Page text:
Snow or frost can occur a few times a year where species of cold-tolerant Kadsura are endemic. Mountain passes into mountain villages are sometimes impassable.

While temperatures are not comparable to the deep-freezes of the midwestern USA, freezes can often occur for the two coldest months of the year with low temperatures in the mid 20’s are probable and light frost in late fall or early spring possible.

Some northern species of cold-tolerant Kadsura grow in regions where record temperatures of 20 degrees and even 0 degrees have occurred especially with K. japonica and others.

Kadsura will often resprout from the ground or lower trunk on established vines after a killing freeze, making a quick recovery from hard freezes possible when the ground is covered in deep leaf matter or mulch*. Since Kadsura produces flowers and fruit on new growth, some growers speculate that trunk wraps and root mulching are possible ways to extend the range of Kadsura into regions where frosts are hard and frequent.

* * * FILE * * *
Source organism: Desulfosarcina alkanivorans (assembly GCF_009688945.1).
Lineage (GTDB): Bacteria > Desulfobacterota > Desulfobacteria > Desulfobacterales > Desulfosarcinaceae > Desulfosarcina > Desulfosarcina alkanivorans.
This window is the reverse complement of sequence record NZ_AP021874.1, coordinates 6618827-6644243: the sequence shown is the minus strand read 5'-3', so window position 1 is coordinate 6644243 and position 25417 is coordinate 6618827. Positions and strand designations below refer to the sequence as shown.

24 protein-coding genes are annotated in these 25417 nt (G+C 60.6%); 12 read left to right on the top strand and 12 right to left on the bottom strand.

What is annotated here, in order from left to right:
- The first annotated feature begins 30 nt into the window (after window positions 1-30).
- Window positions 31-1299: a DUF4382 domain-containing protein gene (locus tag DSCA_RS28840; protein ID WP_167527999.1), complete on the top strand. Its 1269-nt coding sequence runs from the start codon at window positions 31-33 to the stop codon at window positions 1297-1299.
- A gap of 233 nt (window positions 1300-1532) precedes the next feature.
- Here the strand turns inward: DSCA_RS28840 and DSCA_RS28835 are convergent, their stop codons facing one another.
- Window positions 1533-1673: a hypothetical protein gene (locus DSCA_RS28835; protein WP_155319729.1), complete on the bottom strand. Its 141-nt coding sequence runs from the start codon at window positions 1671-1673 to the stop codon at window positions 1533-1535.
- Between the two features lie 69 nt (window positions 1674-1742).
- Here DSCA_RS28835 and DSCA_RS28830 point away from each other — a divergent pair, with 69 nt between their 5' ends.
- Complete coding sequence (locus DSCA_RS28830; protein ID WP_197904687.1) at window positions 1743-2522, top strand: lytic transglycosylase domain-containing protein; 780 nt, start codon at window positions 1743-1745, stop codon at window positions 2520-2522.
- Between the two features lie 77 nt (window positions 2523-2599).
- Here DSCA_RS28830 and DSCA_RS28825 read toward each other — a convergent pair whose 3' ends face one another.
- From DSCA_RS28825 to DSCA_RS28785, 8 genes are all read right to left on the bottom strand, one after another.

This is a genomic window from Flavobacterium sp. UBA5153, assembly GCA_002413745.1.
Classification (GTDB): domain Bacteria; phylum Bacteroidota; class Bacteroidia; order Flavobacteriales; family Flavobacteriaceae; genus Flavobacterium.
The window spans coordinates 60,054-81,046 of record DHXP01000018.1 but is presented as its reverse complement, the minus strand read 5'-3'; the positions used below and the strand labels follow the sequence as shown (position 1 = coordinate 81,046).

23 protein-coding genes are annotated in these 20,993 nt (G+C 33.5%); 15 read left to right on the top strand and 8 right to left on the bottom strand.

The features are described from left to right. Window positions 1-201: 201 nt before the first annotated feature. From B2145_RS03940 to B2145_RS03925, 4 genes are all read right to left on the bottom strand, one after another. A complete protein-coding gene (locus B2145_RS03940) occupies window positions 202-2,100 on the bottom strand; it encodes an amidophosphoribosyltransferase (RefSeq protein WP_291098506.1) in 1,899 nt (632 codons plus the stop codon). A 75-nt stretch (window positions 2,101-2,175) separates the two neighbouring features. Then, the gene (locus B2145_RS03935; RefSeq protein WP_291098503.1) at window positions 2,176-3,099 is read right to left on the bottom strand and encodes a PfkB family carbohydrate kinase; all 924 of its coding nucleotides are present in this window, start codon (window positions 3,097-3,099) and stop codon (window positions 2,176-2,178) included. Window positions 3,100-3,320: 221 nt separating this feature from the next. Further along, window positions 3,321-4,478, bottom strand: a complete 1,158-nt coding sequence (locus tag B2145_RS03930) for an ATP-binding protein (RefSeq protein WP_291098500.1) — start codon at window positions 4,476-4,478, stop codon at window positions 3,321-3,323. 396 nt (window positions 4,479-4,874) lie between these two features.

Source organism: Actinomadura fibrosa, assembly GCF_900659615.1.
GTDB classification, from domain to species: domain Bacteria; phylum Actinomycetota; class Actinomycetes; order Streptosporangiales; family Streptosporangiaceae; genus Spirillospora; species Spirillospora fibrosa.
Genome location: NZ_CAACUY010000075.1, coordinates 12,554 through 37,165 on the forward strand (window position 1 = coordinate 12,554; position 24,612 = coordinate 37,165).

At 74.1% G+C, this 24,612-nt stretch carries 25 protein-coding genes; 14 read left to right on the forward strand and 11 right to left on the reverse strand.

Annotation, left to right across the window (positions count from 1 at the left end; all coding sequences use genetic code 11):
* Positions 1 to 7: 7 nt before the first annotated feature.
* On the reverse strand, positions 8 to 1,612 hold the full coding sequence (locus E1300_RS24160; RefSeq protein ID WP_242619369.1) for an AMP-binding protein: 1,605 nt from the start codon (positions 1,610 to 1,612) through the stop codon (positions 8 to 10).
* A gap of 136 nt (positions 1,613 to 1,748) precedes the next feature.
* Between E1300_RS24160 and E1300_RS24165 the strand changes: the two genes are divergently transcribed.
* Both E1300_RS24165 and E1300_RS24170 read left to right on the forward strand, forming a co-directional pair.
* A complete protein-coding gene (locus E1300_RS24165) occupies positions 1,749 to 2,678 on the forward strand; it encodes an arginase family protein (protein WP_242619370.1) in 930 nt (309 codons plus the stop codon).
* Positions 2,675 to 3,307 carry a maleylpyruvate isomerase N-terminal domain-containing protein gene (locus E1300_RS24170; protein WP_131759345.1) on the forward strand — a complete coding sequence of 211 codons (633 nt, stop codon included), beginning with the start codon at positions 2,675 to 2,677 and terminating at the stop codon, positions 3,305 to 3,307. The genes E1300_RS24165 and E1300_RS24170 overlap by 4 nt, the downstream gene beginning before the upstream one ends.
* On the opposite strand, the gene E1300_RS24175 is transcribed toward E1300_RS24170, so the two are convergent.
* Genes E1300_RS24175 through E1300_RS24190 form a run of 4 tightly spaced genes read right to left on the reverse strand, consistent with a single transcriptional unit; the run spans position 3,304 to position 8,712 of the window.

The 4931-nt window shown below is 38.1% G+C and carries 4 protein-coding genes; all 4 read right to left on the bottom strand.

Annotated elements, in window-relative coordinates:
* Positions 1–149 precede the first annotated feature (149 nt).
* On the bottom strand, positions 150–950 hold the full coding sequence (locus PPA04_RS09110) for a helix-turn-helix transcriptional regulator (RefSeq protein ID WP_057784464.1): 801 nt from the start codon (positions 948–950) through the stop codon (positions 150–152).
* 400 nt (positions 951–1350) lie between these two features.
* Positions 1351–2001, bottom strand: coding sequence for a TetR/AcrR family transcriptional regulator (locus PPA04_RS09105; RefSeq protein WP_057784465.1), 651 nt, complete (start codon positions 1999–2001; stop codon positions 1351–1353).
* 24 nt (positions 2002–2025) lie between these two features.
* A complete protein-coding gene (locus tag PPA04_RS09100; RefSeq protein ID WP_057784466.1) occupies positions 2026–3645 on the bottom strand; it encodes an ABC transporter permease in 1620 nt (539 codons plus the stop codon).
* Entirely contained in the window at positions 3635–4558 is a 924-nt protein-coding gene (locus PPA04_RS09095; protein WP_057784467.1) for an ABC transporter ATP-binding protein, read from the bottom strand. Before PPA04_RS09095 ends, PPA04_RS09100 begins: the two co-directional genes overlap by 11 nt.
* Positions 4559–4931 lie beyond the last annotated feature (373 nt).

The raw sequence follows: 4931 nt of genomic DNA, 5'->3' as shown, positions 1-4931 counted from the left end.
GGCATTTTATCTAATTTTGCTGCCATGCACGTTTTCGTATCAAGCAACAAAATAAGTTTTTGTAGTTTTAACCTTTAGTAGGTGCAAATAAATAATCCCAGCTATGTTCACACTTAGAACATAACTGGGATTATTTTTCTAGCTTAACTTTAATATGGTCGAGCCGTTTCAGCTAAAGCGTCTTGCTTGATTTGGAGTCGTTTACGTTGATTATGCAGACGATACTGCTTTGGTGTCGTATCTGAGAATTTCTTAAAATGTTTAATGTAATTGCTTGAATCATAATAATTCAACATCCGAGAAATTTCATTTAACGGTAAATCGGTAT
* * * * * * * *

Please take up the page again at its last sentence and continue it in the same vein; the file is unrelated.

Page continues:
* Basal shoots, root sprouts, and suckers are words for the new growth that rises from buds on the base of the Kadsura vine trunk or from the “adventitious” buds on its roots. These ‘adventitious root buds’ can sometimes arise several feet from Kadsura’s main trunk and act as a form of survival and asexual propagation which is has proven to be especially relevant for Kadsura’s dispersal through the mists of time.